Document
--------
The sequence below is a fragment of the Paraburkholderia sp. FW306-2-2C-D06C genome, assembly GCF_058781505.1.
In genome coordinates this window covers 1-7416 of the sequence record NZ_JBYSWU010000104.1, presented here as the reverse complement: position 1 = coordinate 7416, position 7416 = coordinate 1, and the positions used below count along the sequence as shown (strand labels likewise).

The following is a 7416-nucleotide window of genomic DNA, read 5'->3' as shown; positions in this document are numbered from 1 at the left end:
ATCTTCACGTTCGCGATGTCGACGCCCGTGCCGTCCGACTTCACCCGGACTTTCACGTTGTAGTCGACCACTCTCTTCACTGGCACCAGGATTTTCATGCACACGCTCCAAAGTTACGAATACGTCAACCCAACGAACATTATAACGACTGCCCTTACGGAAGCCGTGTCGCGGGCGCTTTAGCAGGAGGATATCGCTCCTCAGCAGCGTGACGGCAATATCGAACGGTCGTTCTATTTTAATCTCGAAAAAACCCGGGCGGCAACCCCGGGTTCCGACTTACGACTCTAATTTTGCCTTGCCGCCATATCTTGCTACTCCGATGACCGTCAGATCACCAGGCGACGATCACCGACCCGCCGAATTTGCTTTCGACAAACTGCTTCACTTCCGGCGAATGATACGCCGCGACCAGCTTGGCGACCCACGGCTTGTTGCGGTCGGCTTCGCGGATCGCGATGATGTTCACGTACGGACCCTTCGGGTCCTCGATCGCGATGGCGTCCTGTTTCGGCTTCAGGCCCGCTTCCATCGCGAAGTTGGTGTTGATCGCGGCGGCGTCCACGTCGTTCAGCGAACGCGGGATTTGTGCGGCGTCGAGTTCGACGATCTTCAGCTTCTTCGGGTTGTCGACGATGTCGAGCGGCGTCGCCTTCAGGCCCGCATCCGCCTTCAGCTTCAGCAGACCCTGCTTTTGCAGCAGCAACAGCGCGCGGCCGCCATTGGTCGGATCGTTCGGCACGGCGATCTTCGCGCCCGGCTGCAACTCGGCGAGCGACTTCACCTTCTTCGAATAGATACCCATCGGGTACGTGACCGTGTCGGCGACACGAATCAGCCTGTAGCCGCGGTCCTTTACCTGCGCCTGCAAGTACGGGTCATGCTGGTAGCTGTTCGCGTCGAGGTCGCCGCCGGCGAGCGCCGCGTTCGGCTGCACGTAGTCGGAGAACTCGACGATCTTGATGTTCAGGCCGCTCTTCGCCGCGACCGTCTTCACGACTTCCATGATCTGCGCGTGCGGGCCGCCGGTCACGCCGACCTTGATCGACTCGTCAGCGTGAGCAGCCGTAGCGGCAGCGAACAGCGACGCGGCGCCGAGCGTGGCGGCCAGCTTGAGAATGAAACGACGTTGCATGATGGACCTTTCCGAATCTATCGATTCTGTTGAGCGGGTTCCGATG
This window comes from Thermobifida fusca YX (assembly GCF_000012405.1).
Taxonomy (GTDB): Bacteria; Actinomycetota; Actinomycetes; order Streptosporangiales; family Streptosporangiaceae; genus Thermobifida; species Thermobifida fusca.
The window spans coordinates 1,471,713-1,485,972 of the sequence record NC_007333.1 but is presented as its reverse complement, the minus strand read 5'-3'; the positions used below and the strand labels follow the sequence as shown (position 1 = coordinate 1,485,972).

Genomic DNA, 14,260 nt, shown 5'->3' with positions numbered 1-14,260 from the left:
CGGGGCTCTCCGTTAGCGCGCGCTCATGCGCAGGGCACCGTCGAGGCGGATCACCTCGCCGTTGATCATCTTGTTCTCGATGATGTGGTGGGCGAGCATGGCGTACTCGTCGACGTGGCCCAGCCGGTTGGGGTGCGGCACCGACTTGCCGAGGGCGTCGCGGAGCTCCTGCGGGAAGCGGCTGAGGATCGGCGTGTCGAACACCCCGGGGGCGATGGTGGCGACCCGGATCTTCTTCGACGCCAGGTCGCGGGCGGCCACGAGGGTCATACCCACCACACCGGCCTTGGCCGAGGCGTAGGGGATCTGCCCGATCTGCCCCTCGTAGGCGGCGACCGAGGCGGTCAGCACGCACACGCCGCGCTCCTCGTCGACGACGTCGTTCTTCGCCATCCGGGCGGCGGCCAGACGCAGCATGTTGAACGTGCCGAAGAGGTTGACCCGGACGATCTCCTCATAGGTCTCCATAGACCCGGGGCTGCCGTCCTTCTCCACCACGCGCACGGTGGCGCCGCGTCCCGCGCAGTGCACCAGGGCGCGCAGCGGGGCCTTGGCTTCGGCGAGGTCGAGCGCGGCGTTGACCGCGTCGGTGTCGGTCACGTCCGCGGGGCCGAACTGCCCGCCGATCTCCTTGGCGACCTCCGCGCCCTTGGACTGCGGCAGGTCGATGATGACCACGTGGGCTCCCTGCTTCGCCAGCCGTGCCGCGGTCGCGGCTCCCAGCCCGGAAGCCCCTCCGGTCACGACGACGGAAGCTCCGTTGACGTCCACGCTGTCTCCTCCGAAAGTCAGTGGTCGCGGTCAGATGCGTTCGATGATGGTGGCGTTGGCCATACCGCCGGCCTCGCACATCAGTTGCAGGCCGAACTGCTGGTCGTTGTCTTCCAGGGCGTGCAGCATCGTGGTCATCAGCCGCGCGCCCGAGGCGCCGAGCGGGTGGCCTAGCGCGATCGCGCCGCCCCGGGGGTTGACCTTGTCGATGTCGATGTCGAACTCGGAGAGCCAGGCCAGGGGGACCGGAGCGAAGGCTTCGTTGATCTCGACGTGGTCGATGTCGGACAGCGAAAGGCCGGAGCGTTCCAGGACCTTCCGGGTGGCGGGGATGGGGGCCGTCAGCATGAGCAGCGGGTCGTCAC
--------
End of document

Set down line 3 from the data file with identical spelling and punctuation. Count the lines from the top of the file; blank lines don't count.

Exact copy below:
The following is a 7416-nucleotide window of genomic DNA, read 5'->3' as shown; positions in this document are numbered from 1 at the left end: